Annabel Langbein is a beloved daughter of the nation; her locally focused, user‑friendly recipes and loyalty to the food landscape in New Zealand make it impossible not to cherish and celebrate all she offers. It also helps that she is very down‑to‑earth. And while she exudes the type of professional discipline and general sophistication that would suggest she coveted more of a distinguished pedigree in her younger years, Annabel’s journey to the top of New Zealand’s gastronomic game was anything but conventional – an ode to her true free spirit.
“My mother would say I came out of the womb with a wooden spoon,” she laughs of her destiny to work with food. “We moved to a house in Wellington when I was four that had a huge garden where I would spend time making mud pies and concoctions and use all of the buds from my mother’s flowers. My recipes were budding even then! Pardon the pun,” she quips.
No doubt desperate to save her prized blooms from the brink of extinction, Annabel’s mum encouraged her to bring her experimentation into the kitchen. The rest, they say, is history. “Like any child loitering about in the kitchen hopeful for a beater to come their way for a lick, I loved to be in the kitchen, rolling and mixing. When I cooked, especially when I baked, I felt useful and successful. It made others happy which made me happy. It was a fantastic feeling but I never thought I would make a career out of it.”
Her divorce from the celebrity status that lay ahead – a sign of her incredible humility – was evident in her decision to “go bush” and live her youth off the beaten track. “I was a bit of a hippie then, an idealist. Out bush I was always cooking. I grew an acre of organic vegetables. But I still didn’t think it was something I was going to do.” It was her encounter with the great words of Mastering the Art of French Cooking by Julia Child that perhaps first planted the seed. “They were complicated recipes, the recipes went on forever, but I was hooked on making these recipes that had more calories in them than you would have in a week.”
She may have been hooked, but Annabel still had a desire to wander the world, so off to South America she went. “I ended up falling really sick and had to spend two weeks recuperating at the New Zealand Embassy until I was strong enough to travel again. I went back to the little seaside village of Buzio, and rented a room with an Argentinian. Cooking was the only way for me to feel healthy and whole again.”
This was the beginning of a life‑long chapter of success, one that has benefited from Annabel’s own cleverly‑devised strategies and the beauty of serendipity. “I am a great believer in serendipity. On my return to New Zealand, my next door neighbour asked me to cater for a film shoot he was working on. Before I knew it, I had my own business – Hot Spot Location Catering – and I was writing for magazines like the Listener.” Needless to say, Annabel’s talent was already recognised in the industry but she still felt she lacked direction. “I ended up writing to Julia Child saying I didn’t know what to do and she was kind enough to write back. From there, I went to the USA and attended a conference in Seattle where I networked like crazy. I worked in Toronto and Detroit and I taught in NYC.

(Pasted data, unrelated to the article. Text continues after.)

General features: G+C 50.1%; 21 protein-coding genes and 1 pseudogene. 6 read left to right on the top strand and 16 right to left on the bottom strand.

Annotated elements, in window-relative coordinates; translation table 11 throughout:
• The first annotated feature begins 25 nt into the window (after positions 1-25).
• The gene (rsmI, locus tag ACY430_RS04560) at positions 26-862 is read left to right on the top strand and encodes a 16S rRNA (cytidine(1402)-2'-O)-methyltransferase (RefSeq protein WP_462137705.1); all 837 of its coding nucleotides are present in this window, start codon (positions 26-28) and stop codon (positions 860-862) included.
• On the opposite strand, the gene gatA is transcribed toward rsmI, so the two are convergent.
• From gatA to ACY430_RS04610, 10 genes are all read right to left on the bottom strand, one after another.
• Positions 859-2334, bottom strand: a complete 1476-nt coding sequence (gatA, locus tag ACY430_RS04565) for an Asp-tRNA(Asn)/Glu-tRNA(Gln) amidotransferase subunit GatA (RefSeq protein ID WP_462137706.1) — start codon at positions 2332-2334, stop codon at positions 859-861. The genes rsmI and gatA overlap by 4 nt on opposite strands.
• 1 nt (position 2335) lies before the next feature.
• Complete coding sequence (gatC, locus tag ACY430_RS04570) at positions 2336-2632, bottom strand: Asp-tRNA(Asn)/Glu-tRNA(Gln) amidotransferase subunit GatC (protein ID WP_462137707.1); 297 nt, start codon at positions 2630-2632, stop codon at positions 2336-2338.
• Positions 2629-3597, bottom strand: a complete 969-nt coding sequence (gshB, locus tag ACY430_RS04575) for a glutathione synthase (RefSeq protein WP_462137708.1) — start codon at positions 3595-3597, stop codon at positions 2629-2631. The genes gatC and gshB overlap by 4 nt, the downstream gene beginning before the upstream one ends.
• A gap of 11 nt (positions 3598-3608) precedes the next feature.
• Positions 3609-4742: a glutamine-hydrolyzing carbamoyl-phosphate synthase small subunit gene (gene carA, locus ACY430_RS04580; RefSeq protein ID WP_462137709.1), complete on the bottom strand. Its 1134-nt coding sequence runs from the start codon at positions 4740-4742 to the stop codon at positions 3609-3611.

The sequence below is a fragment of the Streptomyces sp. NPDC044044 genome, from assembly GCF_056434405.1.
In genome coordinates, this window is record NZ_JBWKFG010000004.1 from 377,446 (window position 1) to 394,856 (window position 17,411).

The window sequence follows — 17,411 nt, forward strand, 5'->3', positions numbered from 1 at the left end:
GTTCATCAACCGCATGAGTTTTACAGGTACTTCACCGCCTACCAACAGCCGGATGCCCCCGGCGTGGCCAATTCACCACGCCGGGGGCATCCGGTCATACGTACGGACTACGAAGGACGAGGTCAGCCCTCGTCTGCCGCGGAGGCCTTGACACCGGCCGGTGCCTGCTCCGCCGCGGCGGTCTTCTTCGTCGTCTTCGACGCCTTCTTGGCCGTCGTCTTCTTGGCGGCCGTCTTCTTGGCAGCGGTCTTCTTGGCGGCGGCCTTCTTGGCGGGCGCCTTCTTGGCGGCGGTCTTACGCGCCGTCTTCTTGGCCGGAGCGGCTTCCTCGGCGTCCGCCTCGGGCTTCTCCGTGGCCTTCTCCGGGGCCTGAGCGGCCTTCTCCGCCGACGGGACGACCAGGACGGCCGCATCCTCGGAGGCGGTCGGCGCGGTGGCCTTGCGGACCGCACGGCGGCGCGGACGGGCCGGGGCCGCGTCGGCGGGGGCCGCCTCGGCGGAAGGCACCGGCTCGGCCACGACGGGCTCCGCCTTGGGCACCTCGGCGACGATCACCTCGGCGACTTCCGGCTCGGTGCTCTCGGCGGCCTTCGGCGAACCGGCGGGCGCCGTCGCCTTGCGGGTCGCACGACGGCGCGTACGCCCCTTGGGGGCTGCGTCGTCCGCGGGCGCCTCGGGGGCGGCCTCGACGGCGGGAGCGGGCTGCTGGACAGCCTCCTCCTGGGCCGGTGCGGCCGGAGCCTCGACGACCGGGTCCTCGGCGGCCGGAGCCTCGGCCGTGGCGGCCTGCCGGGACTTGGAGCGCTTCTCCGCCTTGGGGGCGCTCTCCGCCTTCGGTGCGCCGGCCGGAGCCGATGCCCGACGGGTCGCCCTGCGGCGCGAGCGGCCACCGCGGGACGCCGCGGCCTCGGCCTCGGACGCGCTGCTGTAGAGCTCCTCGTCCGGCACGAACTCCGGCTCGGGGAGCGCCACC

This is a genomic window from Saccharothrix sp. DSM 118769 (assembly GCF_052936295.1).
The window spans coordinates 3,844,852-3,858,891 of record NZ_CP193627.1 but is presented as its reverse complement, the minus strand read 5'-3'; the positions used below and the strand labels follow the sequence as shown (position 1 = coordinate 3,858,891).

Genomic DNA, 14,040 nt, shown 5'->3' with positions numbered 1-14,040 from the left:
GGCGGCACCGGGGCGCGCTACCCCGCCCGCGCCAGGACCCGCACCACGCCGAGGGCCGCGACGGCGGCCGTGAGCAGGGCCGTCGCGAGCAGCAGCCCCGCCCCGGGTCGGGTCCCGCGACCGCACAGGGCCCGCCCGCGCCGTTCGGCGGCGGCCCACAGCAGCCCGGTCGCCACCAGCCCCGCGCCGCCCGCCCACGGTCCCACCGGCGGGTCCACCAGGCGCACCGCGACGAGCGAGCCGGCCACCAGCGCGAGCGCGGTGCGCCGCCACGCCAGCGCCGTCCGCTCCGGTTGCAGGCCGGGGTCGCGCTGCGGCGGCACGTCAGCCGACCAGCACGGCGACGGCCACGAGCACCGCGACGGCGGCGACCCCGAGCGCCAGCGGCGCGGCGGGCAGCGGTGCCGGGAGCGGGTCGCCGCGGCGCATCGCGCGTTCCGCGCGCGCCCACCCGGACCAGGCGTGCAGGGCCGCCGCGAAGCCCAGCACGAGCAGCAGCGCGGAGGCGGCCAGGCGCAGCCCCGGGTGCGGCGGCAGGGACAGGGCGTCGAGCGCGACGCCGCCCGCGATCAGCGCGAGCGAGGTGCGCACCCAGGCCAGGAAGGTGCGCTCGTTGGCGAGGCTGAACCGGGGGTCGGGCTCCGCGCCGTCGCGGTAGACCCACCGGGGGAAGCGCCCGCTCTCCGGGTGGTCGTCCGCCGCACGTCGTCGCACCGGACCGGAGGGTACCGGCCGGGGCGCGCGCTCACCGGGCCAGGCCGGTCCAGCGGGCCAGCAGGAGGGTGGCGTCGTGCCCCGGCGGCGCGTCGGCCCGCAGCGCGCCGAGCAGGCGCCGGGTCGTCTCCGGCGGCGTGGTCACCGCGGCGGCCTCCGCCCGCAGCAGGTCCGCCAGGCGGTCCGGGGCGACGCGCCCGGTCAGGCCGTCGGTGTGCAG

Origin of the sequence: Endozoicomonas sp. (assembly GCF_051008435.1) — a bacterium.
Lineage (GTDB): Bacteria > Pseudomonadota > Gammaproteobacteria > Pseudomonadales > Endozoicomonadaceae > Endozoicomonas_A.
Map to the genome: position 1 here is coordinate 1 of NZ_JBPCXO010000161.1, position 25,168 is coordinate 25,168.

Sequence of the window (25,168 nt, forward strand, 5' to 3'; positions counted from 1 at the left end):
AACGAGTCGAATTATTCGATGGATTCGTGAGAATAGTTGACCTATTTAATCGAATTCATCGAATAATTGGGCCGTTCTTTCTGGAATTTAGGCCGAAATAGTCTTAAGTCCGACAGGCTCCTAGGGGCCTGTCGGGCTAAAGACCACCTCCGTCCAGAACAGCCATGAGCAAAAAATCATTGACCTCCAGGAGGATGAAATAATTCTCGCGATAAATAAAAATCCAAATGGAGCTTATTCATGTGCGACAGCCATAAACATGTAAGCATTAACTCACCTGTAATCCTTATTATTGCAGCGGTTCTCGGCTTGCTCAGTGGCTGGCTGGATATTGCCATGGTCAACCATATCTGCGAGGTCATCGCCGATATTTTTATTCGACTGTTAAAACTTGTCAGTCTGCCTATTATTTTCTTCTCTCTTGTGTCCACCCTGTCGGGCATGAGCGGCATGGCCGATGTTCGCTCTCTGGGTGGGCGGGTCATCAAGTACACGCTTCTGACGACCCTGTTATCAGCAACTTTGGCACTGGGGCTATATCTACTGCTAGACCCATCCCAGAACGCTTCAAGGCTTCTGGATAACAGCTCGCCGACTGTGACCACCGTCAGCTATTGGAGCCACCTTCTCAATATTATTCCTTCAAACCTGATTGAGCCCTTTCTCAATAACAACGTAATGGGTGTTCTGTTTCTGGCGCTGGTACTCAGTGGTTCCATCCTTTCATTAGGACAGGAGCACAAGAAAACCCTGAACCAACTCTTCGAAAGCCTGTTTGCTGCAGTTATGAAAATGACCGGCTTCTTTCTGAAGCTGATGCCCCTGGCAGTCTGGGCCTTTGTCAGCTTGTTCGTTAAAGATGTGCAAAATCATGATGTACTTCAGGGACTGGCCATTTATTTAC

It was here I really started to think about what New Zealand food is all about and how I could help put it on the map. “I think we are in one of the most exciting places in the world. Our lack of a rich culinary history and the new multicultural culture that now makes up our society is what defines our food. We are a small country with a diverse climate that allows us to produce amazing produce, from raspberries to avocados and more exotic, lush flavours. “Freshness is the beginning, then you have a history of people putting on a backpack and travelling, which means as a country we are very open to food experiences and flavours – Mexican, Greek and Indian. When we come home, we don’t want the same old, same old. Add in the fact there are so many hole‑in‑the‑wall ethnic eateries bringing the tastes of these other cultures to our tables, and you have a recipe for an exciting innnovative food culture that draws on the tastes of the world. “At our supermarkets you can buy quinoa, miso, wasabi – we have global flavours at our fingertips. When I teach people about food and cooking, I don’t take a purist point of view. I take everyday ingredients and make them more interesting using the global pantry of flavours that we can so easily access.” Annabel’s food philosophies have resonated far and wide. She has written and published 26 cookbooks and starred in and co‑produced three award‑winning TV series – Annabel Langbein The Free Range Cook.
In February 2016, she won the People’s Choice Award for Best Home Chef in a TV Series at the US‑based Taste Awards and in 2017 she was granted an Honorary Doctorate in Commerce from Lincoln University. The best‑selling author’s new book Essential Volume Two: Sweet Treats for Every Occasion is out now with something for everyone. It offers recipes to suit all lifestyles, appetites and dietary needs with separate indexes to help identify the many refined sugar‑free, gluten‑free, dairy‑free, vegetarian and vegan recipes.
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